Some of the game's voice acting was good, but some voices were too strained and annoying (Cerberus is especially terrible). The music was good, with some excellent tracks and event-specific music. The graphics aren't bad, although extreme close-ups of Hero don't look very good. The prerendered backgrounds look nice, and the undulating sea waves are especially good. One of my biggest complaints about the game is the lack of a zoom feature in combat. Sometimes, you could be caught in a battle at the far end of the map, meaning you and your target are barely large enough to click on. This is exasperated when you cast the shrink spell. What makes the problem even worse is the bad interface, which never distinguishes between "hot" items and useless ones. The cursor should light up when you pass over items you can pick up, locations of interest, or enemies and characters. The interface just compounds the problem when you have to look for a specific item or panel (this is most pronounced when finding the crane operation panel on Science Island).

I do like that the game plays differently depending on which character you choose. Each class has a few extra quests and abilities, and solutions to certain puzzles and combat differ depending on your character's abilities. This definitely accentuates the role-playing aspect of the game and makes replay a very real possibility, if you can stomach rehashing some of the game's faults. I do think Quest for Glory is a pretty good game, but much of what fueled my desire to play the game was nostalgia. The game plays very much like what I remembered but with added stories and the chance to revisit old acquaintances. That's what I wanted. However, gamers unused to Quest for Glory might be put off by the less-than-stellar graphics and "old school" gameplay. Gamers also might be put off by Quest for Glory V's bugs. I ran into a few, and people have complained about several others. Some bugs prevent the completion of certain side quests, while others will dump you out to the desktop. Also, the promised multiplayer support is absent, although a patch is supposed to enable it sometime in the future.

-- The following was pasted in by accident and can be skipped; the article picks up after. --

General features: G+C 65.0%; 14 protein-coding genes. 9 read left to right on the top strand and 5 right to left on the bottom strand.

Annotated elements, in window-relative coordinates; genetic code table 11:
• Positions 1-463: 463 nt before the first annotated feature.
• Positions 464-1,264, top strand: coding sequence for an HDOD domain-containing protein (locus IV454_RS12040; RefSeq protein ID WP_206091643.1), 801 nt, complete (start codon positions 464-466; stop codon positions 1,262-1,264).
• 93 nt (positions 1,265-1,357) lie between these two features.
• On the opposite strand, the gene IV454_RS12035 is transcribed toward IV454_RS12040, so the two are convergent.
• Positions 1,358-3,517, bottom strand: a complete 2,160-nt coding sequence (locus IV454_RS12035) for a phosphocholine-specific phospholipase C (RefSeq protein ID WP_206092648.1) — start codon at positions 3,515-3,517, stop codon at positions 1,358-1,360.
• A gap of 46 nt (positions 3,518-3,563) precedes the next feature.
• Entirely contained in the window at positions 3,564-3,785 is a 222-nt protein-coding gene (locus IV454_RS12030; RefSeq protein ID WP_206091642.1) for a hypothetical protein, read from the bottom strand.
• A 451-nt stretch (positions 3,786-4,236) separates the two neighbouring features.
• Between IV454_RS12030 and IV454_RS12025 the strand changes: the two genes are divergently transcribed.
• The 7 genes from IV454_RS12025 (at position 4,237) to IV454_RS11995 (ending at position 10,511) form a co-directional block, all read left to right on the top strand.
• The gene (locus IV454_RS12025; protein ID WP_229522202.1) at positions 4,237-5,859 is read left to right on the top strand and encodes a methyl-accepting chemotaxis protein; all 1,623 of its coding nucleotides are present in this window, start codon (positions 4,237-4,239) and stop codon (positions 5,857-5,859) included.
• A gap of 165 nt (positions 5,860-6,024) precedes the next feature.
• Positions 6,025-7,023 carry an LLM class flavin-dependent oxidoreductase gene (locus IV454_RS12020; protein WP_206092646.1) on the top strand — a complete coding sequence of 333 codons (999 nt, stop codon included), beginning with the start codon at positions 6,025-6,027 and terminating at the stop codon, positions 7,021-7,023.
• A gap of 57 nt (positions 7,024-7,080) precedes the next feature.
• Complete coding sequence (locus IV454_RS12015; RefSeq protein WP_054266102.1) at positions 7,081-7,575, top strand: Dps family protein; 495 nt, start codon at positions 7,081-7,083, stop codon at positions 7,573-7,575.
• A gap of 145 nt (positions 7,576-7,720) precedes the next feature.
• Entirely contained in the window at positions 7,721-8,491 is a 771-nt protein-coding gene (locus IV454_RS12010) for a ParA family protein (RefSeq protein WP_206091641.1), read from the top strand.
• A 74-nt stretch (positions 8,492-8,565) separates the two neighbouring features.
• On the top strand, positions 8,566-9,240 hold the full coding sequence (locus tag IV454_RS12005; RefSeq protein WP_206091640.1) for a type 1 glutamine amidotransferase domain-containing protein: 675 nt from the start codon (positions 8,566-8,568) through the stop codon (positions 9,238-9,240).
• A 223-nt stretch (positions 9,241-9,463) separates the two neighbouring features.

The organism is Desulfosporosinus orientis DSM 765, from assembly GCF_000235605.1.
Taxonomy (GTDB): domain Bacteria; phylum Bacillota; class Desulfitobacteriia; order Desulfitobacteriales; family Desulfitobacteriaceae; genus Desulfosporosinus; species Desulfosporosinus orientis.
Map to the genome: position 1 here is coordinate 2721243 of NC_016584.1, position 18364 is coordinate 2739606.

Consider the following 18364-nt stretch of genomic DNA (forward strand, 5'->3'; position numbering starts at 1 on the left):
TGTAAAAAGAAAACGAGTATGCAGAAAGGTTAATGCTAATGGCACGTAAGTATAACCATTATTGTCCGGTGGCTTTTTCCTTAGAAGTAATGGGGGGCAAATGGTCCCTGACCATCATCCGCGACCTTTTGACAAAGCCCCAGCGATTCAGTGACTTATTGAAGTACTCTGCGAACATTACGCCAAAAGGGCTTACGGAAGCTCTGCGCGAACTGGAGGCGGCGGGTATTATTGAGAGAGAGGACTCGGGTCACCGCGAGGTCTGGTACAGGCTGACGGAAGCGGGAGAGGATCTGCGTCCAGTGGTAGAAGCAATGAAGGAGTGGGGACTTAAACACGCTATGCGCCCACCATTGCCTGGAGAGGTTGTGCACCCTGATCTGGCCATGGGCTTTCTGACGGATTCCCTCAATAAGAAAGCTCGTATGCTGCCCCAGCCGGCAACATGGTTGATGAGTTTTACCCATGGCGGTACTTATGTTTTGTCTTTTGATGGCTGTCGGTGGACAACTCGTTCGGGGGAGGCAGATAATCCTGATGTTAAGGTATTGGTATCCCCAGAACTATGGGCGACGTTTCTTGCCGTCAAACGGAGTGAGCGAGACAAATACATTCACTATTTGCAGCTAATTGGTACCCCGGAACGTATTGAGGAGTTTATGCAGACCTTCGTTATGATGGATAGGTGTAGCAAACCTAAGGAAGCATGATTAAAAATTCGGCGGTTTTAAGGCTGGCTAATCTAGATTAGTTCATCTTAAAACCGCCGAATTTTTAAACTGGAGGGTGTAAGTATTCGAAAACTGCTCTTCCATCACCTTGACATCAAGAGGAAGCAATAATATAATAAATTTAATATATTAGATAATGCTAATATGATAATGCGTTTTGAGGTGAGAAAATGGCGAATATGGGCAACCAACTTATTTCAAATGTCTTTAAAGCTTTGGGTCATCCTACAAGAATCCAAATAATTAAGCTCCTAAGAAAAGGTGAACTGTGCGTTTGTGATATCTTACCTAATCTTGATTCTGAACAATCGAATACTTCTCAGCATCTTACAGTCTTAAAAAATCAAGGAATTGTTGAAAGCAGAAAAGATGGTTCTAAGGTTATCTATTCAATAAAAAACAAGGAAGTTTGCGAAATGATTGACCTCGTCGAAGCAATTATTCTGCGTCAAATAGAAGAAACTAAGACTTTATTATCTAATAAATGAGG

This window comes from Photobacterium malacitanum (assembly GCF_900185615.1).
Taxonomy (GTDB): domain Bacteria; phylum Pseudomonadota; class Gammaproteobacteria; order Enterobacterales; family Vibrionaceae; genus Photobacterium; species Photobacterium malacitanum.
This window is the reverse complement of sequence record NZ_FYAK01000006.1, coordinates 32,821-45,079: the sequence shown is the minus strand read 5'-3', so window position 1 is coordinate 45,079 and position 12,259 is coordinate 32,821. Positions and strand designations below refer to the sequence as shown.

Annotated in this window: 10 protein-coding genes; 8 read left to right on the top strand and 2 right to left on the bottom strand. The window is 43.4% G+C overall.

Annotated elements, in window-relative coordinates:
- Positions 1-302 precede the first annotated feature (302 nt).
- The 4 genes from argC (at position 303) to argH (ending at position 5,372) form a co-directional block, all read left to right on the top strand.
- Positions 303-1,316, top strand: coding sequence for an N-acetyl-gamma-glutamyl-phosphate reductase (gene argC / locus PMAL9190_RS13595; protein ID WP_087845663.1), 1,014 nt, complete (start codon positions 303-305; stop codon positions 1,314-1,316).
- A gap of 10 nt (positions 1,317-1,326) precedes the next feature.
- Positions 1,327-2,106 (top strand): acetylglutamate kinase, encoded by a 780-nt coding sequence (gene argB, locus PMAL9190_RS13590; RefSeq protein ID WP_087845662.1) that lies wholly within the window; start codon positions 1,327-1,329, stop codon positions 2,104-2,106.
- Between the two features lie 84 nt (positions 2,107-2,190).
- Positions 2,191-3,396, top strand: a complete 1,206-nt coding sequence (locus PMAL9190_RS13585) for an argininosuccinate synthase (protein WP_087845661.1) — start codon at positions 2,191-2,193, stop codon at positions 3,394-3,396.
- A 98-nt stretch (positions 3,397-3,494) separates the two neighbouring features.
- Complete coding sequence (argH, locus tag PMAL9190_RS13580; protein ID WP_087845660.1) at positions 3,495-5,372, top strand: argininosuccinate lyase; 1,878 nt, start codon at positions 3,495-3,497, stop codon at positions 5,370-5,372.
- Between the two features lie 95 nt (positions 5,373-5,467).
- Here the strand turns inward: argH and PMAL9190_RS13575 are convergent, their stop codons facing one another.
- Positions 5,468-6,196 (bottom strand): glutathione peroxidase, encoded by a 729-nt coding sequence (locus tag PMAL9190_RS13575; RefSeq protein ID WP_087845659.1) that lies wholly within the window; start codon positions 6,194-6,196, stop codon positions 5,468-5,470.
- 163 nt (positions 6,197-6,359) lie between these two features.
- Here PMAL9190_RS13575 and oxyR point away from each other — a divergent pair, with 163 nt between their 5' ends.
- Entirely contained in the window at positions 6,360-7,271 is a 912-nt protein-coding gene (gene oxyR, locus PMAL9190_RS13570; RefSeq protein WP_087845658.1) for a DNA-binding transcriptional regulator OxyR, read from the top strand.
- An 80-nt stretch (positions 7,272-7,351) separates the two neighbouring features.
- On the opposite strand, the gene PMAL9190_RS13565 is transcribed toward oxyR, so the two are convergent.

I really enjoyed my first ten hours of Quest for Glory V, but as the game wore on, I became more frustrated by the pace of the game and the pixel-hunting instances of gameplay. A better interface, a quest log that showed you what you had to do, and better handling of combat would have alleviated some of my concerns. I did finish the game, and I enjoyed it overall, but the ending was definitely disappointing. As the final farewell to Hero, this game should have at least included an epilogue of some sort that let you know what happened to Hero and all his companions. Quest for Glory V has a few quirks and problems that will try your patience, but series fans will want to play this game to see old friends and follow Hero's last adventure.

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Quest For Glory V: Dragon Fire More Info

  • First Released Nov 30, 1998
    • Macintosh
    • PC
    Quest for Glory V has a few quirks and problems that will try your patience, but series fans will want to play this game to see old friends and follow Hero's last adventure.
    Average Rating340 Rating(s)
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    Developed by:
    Yosemite Entertainment
    Published by:
    Sierra Entertainment
    Content is generally suitable for ages 13 and up. May contain violence, suggestive themes, crude humor, minimal blood, simulated gambling and/or infrequent use of strong language.